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Hospitalists throughout the Years: Growth of a Specialty...and Its Problems

TASA ID: 3333

In the early 1990s, Americans started seeing a new type of doctor who spent all of his or her work hours in the hospital and never went to an office. Pediatricians, family practitioners and internists were the first to divide themselves into those doing outpatient care and "hospitalists." The original incentive for the change was simple efficiency: hospital rounds take primary care doctors away from more-lucrative office visits, and a doctor who spends all day at the hospital knows the way around and can serve patients faster. Doctors who got tired of driving from office to hospital and back were happy to have their sickest patients seen by somebody else; doctors fresh out of training, on the other hand, generally know little about managing an office but are very comfortable in the hospital environment.

Lessons from a Doctor's Recent Trial Testimony

TASA ID: 3656

Recently, I testified as a plaintiff internal medicine expert in a trial located in California, against a primary care doctor.  This was a missed breast cancer diagnosis case, where the jury awarded a $1.9 million verdict.  The jury was hung against the radiology group, despite the fact that they sent her the wrong letter in which she was congratulated on a normal mammogram, when in fact it showed suspicious breast calcifications.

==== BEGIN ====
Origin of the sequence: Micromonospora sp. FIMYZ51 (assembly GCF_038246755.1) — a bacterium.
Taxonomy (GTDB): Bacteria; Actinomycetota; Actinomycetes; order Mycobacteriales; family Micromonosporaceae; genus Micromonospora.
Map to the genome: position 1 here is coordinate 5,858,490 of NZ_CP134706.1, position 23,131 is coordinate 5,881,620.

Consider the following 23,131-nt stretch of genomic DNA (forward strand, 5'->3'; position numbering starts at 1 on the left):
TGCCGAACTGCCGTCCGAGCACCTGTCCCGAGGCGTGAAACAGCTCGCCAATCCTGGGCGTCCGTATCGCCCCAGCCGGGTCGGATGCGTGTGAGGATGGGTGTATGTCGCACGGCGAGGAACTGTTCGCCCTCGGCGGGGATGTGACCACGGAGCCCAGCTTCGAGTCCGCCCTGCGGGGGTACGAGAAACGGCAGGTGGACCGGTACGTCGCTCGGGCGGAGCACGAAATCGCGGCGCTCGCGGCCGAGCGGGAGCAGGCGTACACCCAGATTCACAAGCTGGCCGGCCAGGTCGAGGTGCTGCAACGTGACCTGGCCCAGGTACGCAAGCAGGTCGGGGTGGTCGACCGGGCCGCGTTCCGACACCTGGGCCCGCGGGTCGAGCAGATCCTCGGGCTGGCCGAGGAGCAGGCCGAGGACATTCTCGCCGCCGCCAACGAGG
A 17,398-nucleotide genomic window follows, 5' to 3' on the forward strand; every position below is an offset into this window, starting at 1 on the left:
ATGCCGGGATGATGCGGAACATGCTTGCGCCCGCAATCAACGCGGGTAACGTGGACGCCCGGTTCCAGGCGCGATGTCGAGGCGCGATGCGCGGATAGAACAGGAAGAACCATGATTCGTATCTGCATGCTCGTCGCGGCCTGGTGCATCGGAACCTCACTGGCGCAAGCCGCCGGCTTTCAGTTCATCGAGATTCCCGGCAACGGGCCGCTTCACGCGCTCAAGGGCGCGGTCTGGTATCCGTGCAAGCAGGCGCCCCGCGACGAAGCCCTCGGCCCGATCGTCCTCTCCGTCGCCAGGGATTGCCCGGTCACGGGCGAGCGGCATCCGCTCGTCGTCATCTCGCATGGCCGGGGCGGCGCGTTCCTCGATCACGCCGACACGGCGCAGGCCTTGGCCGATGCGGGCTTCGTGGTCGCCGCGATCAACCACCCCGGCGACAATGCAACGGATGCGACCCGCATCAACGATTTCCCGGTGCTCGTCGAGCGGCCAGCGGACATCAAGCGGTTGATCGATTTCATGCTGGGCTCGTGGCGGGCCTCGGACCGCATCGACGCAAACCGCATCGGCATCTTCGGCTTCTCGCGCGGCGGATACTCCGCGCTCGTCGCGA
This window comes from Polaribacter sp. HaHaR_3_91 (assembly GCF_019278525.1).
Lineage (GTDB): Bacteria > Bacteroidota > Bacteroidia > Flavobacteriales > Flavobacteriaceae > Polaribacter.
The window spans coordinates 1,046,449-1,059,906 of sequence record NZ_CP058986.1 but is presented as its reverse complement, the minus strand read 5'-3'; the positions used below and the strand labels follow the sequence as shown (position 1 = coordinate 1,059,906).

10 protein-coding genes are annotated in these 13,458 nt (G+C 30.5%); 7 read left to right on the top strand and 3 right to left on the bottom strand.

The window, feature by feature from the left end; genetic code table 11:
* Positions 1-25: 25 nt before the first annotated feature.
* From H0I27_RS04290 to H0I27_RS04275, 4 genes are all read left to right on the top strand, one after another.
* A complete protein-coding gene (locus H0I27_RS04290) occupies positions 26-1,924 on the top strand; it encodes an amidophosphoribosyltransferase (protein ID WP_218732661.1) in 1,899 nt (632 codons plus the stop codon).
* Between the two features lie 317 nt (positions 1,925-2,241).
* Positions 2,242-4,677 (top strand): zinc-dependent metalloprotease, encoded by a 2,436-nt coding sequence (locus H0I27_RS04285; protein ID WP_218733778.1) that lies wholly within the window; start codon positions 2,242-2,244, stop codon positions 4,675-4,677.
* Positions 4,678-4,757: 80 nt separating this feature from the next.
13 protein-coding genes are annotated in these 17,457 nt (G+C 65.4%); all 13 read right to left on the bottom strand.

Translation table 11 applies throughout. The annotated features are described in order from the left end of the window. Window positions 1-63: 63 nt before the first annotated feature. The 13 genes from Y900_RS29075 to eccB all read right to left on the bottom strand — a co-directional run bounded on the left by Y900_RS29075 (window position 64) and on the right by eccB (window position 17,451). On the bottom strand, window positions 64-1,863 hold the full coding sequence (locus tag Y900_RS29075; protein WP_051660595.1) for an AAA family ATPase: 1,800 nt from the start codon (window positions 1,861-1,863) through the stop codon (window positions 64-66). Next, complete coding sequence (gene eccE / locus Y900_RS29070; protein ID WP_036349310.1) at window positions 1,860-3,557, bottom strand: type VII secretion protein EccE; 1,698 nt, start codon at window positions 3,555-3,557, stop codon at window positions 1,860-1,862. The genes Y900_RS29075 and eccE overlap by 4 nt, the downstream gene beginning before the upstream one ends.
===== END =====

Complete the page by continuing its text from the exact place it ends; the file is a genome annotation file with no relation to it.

Medical Spas Acting Beyond Their Expertise: Adverse Complications Resulting in Potential Litigation

TASA ID: 3797

The very term "medi-spa" or "medical spa" raises a conundrum which the industry does not want to address. Is this a medical facility which, therefore, should meet the standard of care expected of physicians?  Is this a spa facility which conjures expectations of a pampered experience consisting of massage, nourishment, meditation and the like?  Or is this a combination of the two?

Assessing Neuro-Cognitive Complaints after Brain Injury: Distinguishing Fact from Fiction in Civil and Criminal Litigation

TASA ID: 2434

Plaintiffs and other petitioners often sue for damages due to reported cognitive or emotional impairment.  These cognitive impairments are often said to be the result of traumatic brain injury suffered in accidents, toxic exposures or medical procedures. Emotional impairments take the form of alleged depression or "traumatic" anxiety following such events, or those involving employment, business or similar affairs.
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